As sensors reach increasingly high resolutions, Nikon is removing anti-alias filters from their DSLRs. First, they started at the high-end with the D800E, twin of the D800 minus the anti-alias filter. This proliferated down to the D7100 and D5300, already an entry-level model, until finally arriving to their most basic entry-level DSLR, the Nikon D3300, which is the only one in its class to be without an anti-alias filter.
A review of the Nikon D3300 was just published on Neocamera. This entry-level DSLR features a 24 megpaixels APS-C CMOS sensor with ISO 100-12800 sensitivity range, expandable to ISO 25600. This is paired with a fast internal processor which lets it shoot continuously at 5 FPS and capture full 1080p HD video at 60 FPS.
This DSLR is quite compact and light-weight. It offers a simple user-interface with a single control-dial and few external controls. As usual though, it offers full manual-controls and a hot-shoe for external lighting. There are creative controls with scene modes and guided operation for beginners.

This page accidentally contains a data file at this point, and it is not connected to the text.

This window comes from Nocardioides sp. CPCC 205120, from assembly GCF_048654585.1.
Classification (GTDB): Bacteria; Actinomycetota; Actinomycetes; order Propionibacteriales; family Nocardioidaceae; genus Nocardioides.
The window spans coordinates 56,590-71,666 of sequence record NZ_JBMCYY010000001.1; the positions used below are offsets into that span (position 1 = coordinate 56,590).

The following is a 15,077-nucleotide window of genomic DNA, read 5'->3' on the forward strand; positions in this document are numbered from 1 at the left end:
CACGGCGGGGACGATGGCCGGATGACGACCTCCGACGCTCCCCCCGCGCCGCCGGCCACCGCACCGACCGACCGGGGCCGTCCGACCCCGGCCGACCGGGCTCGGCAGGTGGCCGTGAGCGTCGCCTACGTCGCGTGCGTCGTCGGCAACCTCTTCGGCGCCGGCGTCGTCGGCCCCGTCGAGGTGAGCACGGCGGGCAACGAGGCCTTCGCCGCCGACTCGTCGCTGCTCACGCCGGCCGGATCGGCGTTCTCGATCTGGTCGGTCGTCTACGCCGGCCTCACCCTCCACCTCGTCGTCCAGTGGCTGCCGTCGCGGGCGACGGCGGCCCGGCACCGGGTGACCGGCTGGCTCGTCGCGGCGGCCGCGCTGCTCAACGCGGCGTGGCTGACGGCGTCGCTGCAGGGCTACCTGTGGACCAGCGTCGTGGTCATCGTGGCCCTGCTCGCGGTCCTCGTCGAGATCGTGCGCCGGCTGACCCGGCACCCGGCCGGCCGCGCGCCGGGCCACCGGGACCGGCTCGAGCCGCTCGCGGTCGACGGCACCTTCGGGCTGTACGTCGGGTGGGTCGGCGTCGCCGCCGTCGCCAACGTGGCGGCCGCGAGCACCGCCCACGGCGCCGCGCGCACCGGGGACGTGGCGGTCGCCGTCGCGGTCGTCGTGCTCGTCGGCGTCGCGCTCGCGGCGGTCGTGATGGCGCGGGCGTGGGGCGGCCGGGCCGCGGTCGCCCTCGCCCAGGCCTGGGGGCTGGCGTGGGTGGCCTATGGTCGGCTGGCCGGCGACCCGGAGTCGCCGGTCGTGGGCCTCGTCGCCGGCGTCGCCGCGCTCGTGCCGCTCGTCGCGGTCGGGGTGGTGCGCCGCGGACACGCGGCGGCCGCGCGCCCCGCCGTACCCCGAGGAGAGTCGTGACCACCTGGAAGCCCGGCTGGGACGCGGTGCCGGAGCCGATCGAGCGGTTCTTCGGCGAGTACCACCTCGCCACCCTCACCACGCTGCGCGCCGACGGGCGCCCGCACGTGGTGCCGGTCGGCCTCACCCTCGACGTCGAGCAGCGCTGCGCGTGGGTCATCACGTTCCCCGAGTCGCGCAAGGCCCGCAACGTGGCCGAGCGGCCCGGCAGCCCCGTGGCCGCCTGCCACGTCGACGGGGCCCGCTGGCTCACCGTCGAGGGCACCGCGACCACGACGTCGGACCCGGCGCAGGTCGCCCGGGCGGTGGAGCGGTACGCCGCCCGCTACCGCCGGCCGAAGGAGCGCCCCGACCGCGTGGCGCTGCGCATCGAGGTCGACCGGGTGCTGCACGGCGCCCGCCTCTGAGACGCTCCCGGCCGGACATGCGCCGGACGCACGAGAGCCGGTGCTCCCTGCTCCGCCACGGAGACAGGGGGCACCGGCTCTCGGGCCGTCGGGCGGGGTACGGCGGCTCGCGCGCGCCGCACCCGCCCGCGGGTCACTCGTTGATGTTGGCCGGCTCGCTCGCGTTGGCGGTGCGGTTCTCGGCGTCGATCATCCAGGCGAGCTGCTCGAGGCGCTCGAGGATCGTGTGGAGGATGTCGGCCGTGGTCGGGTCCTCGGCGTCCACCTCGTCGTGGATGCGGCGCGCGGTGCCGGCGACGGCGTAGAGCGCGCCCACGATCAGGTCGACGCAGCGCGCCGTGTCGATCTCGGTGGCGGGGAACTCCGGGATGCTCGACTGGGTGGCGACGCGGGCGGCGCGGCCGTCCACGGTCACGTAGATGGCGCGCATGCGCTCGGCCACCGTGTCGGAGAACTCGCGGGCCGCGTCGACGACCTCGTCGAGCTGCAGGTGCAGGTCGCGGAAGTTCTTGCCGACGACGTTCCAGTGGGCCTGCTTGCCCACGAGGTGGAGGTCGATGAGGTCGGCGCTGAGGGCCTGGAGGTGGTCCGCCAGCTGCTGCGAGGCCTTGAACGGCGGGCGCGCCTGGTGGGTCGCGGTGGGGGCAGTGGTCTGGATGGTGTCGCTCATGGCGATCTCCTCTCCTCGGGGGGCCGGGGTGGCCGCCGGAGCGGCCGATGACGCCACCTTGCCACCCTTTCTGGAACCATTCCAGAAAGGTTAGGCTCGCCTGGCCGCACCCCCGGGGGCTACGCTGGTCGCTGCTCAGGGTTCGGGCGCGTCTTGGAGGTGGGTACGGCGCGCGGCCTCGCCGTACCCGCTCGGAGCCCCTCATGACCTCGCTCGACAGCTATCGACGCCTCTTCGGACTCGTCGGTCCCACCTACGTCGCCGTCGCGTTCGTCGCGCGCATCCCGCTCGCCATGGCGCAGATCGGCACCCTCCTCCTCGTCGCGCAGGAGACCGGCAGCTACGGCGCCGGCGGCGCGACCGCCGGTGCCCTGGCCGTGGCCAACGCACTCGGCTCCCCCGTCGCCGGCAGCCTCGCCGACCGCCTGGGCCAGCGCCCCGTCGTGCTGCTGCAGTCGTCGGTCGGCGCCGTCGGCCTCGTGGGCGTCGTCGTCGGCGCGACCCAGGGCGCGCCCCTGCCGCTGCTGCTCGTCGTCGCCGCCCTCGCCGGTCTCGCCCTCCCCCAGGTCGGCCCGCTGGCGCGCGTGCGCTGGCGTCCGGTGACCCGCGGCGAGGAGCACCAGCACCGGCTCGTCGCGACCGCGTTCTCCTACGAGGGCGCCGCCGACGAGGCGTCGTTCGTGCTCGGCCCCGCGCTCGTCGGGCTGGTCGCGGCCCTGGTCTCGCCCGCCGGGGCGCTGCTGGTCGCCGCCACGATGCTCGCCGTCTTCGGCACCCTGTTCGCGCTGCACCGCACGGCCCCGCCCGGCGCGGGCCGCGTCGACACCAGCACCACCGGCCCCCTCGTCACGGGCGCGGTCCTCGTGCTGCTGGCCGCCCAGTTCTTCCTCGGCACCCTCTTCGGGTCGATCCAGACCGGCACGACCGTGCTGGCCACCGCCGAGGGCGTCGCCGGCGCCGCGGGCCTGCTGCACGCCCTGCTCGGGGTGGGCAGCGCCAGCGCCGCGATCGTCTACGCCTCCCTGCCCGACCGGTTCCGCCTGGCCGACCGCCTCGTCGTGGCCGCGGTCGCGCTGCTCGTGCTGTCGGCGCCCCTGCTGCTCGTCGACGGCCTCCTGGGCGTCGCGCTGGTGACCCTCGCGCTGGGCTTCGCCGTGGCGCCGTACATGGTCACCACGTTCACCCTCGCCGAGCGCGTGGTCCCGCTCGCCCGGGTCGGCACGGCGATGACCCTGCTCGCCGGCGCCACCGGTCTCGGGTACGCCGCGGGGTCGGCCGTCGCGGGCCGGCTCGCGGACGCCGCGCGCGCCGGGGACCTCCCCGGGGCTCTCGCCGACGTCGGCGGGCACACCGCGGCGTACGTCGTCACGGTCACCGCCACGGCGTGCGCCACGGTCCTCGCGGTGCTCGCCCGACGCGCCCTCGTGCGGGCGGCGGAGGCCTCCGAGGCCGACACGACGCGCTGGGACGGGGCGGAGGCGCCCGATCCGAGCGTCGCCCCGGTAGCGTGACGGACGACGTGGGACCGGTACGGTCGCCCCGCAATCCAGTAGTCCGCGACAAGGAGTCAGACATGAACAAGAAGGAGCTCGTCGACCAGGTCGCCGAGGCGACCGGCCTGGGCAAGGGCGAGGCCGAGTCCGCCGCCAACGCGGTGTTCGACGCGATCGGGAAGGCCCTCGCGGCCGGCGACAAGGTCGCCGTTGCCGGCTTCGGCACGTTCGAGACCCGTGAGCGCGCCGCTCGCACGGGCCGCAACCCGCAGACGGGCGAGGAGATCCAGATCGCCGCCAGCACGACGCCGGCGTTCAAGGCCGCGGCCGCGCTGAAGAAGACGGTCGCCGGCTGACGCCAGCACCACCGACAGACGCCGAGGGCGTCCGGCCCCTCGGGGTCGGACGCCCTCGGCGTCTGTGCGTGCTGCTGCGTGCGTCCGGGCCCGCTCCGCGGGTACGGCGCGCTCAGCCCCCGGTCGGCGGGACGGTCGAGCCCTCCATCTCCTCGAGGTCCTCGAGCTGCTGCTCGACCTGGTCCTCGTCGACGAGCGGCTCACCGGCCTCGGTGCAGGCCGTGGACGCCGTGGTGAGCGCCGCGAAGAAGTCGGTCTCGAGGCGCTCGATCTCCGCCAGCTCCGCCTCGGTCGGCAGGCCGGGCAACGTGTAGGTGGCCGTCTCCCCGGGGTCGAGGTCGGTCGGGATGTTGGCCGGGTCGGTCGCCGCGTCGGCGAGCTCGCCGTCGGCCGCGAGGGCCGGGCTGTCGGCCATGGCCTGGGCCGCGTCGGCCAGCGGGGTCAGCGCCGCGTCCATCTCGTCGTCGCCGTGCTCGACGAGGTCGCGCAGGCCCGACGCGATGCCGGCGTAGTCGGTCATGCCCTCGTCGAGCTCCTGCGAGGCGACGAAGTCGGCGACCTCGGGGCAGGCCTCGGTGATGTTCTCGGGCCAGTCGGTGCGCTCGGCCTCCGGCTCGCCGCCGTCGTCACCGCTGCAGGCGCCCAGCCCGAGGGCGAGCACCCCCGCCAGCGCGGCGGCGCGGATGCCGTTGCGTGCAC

The key to the new anti-alias-filter-free sensor is that it resolves the maximum sharpness a lens lets through. The D3300 has a Nikon F lens-mount without AF-coupling and therefore requires a lens with built-in motor to autofocus. It also needs very high-quality lenses to take full-advantage of. This is where the low-price of the D3300 gets overridden since such high-end lenses are costly.’
Read the Nikon D3300 review to see its output quality and found out how it performs.